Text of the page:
What to expect from Supervision – A safe space to process

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As therapists, it is vital that we have a good support system in place for our professional and confidential work.

Personal therapy is one way in which we can get this support. Supervision is another, and it will be the focus of these posts.

In the next few months, I will talk a bit about 18 ways in which we should expect supervision to work for us.

I will discuss 18 things we should expect from our supervisory relationship in order to be accountable and working to a professional standard, for the sake of our practice, our profession, and most importantly, for the sake of our clients

Missed my previous posts?

Catch up here:

Containment and Holding Reflective Practice  * Autonomous Practice

Theoretical Grounding * Develop Self-Awareness * Working through tough times

Challenge how you work * Focusing on the Supervisee

Video: The Meaning of Supervision * Practice to a Safe Standard

Safe Space to Vent * Boundaries

Video: What’s effective supervisionSelf Care

Click here to visit my main supervision page.

Are you starting out in private practice?

Are you an experienced therapist looking for a new supervisory relationship?

To book supervision with me, do get in touch and I’ll be happy to set up an initial meeting.

There is something that happens in the therapy room that is replayed in the supervision room.

It’s called parallel process.

Of course, it doesn’t happen in the exact same way, but the general idea is the same.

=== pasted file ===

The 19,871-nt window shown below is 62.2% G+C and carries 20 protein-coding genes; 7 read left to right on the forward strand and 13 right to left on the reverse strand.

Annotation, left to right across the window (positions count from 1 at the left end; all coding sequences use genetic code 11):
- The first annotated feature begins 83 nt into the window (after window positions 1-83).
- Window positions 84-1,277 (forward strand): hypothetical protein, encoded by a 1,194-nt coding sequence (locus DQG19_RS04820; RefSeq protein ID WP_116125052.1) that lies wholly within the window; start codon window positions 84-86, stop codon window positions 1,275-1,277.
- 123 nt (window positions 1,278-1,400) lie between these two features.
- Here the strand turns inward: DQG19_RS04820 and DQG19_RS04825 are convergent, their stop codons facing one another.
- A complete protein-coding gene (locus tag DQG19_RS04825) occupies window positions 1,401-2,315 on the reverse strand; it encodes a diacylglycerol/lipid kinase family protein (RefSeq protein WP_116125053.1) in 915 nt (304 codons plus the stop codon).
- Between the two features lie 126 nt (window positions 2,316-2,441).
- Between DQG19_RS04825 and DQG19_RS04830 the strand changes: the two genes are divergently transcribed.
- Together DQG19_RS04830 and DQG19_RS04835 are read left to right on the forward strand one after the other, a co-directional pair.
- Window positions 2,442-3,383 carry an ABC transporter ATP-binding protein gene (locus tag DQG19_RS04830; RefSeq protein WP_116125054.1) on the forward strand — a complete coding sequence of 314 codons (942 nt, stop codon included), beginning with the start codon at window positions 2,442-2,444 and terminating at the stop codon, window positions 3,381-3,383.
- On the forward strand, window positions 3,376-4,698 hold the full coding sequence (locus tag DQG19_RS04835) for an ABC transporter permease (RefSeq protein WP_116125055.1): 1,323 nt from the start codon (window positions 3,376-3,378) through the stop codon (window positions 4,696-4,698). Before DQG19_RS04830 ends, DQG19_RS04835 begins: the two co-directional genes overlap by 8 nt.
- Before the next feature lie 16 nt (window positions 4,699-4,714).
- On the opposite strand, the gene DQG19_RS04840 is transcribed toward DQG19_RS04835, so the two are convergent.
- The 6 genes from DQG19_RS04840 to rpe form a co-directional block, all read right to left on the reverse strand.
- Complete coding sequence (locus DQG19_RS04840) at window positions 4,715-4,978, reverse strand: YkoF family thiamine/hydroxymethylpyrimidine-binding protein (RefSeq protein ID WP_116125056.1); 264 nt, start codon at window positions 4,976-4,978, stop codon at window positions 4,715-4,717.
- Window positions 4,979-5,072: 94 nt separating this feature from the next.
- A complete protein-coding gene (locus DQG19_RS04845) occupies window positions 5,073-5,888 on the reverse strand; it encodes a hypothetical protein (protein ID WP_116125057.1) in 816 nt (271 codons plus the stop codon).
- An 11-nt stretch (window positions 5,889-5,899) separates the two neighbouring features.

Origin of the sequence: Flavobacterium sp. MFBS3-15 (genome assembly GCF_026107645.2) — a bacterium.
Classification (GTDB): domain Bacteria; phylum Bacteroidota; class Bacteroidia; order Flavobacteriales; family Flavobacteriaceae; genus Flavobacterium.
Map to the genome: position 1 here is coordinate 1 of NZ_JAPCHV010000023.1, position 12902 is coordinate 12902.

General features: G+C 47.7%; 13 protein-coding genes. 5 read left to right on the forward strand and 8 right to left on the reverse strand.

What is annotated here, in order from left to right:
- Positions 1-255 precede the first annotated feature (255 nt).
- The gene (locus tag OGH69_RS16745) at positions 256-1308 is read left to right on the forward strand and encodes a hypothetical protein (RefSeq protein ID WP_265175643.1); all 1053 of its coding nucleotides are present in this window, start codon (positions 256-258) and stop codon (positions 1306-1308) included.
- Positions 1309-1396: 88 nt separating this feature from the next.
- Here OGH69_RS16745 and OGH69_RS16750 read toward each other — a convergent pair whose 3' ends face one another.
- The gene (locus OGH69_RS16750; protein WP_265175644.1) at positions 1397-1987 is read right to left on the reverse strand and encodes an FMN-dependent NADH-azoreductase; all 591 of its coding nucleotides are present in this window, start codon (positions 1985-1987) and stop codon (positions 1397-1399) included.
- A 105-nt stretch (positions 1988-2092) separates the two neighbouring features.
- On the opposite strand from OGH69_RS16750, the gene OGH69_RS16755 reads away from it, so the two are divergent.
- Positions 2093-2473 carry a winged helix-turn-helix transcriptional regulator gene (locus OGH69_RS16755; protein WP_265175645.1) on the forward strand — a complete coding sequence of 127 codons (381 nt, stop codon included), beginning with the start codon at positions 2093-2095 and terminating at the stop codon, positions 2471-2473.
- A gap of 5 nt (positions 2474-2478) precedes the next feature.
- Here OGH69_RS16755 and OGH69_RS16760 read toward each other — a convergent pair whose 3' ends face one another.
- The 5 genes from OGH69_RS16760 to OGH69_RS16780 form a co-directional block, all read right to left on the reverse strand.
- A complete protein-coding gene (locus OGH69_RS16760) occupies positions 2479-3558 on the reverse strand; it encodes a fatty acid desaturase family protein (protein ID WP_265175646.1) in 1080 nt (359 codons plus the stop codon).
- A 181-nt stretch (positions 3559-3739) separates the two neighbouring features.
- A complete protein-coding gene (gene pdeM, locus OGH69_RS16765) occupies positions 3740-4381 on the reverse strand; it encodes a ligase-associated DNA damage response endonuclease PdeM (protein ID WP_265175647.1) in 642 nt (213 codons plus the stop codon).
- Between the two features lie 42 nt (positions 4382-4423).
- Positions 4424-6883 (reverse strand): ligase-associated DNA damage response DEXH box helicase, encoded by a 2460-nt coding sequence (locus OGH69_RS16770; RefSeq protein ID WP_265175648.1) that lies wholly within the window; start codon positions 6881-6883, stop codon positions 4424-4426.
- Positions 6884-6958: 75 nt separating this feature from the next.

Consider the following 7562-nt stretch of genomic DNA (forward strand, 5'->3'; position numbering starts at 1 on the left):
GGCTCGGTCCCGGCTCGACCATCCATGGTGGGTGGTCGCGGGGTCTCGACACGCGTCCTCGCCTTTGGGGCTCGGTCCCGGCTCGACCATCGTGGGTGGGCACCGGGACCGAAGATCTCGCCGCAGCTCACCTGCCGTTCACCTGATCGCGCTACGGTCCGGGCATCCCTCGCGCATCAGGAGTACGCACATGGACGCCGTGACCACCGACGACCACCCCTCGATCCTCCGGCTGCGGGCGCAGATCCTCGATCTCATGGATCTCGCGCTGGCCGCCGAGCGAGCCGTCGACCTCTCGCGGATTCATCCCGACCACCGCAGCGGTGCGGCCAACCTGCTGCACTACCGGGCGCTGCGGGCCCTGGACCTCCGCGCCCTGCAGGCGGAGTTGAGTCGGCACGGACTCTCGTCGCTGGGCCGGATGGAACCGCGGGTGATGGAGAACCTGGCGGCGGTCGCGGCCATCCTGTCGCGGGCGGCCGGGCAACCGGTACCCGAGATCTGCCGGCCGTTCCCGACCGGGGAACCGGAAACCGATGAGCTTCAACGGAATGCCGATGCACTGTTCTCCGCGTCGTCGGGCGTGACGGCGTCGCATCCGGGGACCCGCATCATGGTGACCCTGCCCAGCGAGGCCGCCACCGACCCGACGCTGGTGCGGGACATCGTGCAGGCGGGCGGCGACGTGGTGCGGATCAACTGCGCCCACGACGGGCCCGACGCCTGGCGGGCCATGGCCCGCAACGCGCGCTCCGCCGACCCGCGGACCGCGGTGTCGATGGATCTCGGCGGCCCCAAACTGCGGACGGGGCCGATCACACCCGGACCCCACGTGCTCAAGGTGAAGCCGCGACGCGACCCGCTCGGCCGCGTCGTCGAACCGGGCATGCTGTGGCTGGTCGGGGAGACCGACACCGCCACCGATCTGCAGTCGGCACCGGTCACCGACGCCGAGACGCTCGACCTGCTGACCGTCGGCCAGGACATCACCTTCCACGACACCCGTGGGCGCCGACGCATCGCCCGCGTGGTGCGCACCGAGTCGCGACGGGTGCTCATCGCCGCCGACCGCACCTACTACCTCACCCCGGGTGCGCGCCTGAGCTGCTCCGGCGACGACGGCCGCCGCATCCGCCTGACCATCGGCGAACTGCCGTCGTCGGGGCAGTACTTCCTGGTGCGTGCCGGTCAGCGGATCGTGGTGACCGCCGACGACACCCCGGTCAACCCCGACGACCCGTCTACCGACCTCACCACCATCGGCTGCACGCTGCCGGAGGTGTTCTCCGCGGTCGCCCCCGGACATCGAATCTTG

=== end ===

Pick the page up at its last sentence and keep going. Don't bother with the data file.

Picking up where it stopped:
Therapists are human too, and as such, we sometimes get overwhelmed by others’ stories.

If we get overwhelmed, surely we need to get support to work through the stuff that is causing us distress.

This is why the supervision space is so important!

We need to feel safe in order to talk about very deep stuff that might have been brought up by one or two of our clients.

It is important to do this, so we can continue to work with our clients and provide them with the support they need, without colluding or feeling stuck or unable to help them.

Processing emotions as they arise is key to keeping on top of the situations in the sessions, and it helps regroup and regain the strength and perspective to work with a particualar client or clients.

I find that working through issues in supervision renews my strength and gives me a new perspective of why I might have felt a certain way after a particular client session.

Figuring out what’s my stuff is also helpful, and I can then work through that and separate it from my client and the work we are doing in their sessions.

Do you feel safe to talk about these things in your supervisory relationship?

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Feel free to share it with your colleagues, supervisees, supervisors and others.

The more we talk about what supervision should be about, what it should cover, and how it should support therapists in their private practice, the better equipped we all will be, and we will provide the a better service to our clients

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